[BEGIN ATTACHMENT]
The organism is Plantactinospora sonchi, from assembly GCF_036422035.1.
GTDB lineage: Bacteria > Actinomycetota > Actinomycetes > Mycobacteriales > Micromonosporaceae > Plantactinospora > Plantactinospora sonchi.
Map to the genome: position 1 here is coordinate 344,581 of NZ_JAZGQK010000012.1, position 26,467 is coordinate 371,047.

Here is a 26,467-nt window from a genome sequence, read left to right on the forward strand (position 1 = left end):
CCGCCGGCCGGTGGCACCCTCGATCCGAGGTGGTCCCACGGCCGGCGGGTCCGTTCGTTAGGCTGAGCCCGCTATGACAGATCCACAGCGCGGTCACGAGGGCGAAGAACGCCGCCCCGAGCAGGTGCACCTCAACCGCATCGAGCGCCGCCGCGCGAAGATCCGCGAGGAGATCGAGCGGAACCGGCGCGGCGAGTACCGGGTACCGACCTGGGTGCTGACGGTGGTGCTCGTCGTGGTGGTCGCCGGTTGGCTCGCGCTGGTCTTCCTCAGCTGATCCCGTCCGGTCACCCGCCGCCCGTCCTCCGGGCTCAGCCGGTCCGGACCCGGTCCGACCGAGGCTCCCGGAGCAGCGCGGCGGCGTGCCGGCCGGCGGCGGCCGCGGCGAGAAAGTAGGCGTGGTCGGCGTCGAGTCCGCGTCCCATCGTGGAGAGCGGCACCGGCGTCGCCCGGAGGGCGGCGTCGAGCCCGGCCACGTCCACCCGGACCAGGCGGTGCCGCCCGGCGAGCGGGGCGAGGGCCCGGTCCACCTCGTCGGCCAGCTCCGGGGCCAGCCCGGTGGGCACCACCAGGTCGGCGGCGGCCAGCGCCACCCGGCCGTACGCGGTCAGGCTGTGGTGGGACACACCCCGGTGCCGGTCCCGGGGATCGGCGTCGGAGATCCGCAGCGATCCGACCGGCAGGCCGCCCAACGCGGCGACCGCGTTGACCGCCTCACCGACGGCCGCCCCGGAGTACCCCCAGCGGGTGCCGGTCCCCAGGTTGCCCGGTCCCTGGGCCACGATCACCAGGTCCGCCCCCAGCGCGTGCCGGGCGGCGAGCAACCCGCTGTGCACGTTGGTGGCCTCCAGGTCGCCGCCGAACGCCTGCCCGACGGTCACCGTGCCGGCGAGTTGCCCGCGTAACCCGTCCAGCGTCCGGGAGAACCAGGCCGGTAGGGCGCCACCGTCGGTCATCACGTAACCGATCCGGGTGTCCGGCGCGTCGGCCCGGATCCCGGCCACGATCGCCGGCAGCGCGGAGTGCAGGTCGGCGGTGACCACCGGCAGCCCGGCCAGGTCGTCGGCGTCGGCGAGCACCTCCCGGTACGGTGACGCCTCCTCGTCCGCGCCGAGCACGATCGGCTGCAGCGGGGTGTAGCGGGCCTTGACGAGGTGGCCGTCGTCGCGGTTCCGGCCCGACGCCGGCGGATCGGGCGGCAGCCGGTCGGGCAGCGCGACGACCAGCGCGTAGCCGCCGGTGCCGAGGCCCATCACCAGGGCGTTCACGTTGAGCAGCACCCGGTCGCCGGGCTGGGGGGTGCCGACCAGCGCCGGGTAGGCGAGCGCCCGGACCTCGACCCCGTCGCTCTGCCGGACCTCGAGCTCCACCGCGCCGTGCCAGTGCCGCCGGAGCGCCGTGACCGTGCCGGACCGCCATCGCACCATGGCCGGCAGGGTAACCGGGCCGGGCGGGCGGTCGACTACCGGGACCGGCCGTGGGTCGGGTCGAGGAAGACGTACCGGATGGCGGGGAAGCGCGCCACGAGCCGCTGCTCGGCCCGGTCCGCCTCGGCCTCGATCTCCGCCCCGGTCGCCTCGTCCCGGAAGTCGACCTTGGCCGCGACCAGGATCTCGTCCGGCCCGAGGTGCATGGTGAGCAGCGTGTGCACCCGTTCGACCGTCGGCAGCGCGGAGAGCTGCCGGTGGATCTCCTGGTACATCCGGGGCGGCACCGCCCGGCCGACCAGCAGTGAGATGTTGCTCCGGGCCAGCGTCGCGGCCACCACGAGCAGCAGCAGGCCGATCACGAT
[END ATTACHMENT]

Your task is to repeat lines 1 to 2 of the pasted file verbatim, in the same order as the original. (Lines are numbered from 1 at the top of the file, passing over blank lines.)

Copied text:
The organism is Plantactinospora sonchi, from assembly GCF_036422035.1.
GTDB lineage: Bacteria > Actinomycetota > Actinomycetes > Mycobacteriales > Micromonosporaceae > Plantactinospora > Plantactinospora sonchi.